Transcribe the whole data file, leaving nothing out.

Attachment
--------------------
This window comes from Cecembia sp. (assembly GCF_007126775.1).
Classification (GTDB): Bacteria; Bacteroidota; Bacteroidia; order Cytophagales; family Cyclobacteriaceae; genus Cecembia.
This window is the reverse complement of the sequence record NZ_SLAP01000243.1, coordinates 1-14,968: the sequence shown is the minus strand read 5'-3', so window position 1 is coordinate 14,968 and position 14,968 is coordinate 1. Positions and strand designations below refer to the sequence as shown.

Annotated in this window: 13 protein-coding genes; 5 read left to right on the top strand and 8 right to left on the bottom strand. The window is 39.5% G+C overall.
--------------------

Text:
This window comes from Cecembia sp. (assembly GCF_007126775.1).
Classification (GTDB): Bacteria; Bacteroidota; Bacteroidia; order Cytophagales; family Cyclobacteriaceae; genus Cecembia.
This window is the reverse complement of the sequence record NZ_SLAP01000243.1, coordinates 1-14,968: the sequence shown is the minus strand read 5'-3', so window position 1 is coordinate 14,968 and position 14,968 is coordinate 1. Positions and strand designations below refer to the sequence as shown.

Annotated in this window: 13 protein-coding genes; 5 read left to right on the top strand and 8 right to left on the bottom strand. The window is 39.5% G+C overall.